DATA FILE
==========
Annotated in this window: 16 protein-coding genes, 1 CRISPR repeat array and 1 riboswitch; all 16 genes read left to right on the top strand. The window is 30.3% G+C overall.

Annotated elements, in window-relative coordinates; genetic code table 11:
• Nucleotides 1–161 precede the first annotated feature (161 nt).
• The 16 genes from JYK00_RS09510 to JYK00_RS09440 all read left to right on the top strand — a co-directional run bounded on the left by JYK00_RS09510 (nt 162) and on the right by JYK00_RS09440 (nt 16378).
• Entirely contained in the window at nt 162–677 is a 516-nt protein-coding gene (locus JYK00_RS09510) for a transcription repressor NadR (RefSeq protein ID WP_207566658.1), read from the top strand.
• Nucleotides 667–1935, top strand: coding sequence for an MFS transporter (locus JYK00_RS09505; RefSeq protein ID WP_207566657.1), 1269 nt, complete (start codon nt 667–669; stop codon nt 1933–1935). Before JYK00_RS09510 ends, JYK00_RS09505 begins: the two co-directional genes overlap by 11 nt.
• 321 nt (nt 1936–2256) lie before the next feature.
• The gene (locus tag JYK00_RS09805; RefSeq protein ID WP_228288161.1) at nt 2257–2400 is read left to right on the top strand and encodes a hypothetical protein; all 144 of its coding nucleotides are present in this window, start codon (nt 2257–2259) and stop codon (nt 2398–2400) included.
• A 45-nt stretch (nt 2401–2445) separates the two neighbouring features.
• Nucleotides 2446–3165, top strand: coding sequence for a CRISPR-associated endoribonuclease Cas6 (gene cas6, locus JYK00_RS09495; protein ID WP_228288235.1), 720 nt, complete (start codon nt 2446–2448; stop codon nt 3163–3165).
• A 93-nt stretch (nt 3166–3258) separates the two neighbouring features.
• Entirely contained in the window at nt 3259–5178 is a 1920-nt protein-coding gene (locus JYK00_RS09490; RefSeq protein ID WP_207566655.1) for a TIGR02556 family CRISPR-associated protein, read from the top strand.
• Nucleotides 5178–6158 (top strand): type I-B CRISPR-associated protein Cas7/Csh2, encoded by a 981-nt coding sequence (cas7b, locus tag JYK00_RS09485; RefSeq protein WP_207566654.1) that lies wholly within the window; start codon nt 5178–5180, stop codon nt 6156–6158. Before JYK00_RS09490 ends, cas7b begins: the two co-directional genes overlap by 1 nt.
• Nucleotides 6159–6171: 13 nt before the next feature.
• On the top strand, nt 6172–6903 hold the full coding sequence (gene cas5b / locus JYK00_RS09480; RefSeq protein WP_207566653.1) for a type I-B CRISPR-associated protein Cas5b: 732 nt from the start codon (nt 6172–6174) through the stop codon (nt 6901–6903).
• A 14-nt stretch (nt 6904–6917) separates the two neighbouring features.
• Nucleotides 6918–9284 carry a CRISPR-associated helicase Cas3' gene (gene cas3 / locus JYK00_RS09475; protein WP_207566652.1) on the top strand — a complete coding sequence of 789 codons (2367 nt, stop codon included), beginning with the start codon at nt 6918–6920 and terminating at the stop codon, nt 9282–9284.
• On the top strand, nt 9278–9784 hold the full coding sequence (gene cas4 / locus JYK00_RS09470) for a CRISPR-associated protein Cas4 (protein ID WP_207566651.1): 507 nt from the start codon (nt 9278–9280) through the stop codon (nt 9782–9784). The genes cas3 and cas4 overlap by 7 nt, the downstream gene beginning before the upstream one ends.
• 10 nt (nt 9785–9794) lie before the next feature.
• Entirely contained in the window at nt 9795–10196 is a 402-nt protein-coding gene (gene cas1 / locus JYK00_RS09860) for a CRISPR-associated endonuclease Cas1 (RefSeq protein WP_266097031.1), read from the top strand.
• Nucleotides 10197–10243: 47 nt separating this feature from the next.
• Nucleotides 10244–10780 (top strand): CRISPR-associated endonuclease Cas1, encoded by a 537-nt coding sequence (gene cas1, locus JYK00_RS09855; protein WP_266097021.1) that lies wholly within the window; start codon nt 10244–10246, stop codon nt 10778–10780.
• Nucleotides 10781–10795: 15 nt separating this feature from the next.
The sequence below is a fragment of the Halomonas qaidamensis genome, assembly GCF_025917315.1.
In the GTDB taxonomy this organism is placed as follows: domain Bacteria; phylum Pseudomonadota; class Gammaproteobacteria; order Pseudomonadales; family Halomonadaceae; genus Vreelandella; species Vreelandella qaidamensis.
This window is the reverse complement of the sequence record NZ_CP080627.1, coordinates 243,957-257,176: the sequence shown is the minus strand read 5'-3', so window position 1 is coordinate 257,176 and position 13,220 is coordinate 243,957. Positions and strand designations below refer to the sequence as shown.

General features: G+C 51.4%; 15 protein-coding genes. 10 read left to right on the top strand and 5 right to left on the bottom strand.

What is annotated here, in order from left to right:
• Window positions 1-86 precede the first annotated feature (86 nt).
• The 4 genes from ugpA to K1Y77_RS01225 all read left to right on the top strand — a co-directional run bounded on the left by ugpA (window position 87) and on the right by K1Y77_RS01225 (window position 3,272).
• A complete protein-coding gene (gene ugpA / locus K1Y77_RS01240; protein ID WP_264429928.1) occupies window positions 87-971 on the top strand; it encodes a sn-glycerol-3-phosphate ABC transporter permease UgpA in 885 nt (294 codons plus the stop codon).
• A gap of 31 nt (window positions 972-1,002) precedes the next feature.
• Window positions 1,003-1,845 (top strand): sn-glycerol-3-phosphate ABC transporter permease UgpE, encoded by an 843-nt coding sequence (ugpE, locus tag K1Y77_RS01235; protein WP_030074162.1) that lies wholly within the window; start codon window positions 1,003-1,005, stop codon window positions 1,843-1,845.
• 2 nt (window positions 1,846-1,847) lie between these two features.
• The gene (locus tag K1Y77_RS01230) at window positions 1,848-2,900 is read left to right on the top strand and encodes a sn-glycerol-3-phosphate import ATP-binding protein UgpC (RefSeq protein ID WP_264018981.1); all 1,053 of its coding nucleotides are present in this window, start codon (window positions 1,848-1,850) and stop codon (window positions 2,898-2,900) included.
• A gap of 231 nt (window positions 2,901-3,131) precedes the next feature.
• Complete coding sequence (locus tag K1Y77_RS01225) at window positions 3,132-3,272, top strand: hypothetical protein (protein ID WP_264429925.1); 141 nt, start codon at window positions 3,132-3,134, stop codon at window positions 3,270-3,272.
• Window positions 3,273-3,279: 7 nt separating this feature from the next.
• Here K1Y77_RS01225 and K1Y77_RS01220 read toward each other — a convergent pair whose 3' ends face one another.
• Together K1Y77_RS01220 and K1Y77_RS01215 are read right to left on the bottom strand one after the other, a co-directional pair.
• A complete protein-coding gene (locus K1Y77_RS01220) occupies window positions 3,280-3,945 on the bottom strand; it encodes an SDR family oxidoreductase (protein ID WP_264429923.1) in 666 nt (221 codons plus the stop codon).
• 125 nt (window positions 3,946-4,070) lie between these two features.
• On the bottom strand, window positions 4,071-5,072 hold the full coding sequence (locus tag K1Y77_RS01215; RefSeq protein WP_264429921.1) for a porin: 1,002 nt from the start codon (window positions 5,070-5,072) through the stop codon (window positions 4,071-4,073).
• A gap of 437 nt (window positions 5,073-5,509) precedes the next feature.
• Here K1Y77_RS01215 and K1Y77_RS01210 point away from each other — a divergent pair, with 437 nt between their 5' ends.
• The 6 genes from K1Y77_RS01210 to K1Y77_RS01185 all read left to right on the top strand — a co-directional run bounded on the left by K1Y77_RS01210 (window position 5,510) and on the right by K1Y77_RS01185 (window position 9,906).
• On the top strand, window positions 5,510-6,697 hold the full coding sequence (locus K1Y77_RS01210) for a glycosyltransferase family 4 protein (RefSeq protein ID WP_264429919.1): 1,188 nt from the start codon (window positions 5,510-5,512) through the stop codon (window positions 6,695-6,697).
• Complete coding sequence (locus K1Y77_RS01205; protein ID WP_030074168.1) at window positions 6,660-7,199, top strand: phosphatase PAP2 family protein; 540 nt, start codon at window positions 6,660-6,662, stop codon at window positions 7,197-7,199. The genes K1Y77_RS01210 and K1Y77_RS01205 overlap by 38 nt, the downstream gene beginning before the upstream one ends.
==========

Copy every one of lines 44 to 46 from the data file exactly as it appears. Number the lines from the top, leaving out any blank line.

• A gap of 437 nt (window positions 5,073-5,509) precedes the next feature.
• Here K1Y77_RS01215 and K1Y77_RS01210 point away from each other — a divergent pair, with 437 nt between their 5' ends.
• The 6 genes from K1Y77_RS01210 to K1Y77_RS01185 all read left to right on the top strand — a co-directional run bounded on the left by K1Y77_RS01210 (window position 5,510) and on the right by K1Y77_RS01185 (window position 9,906).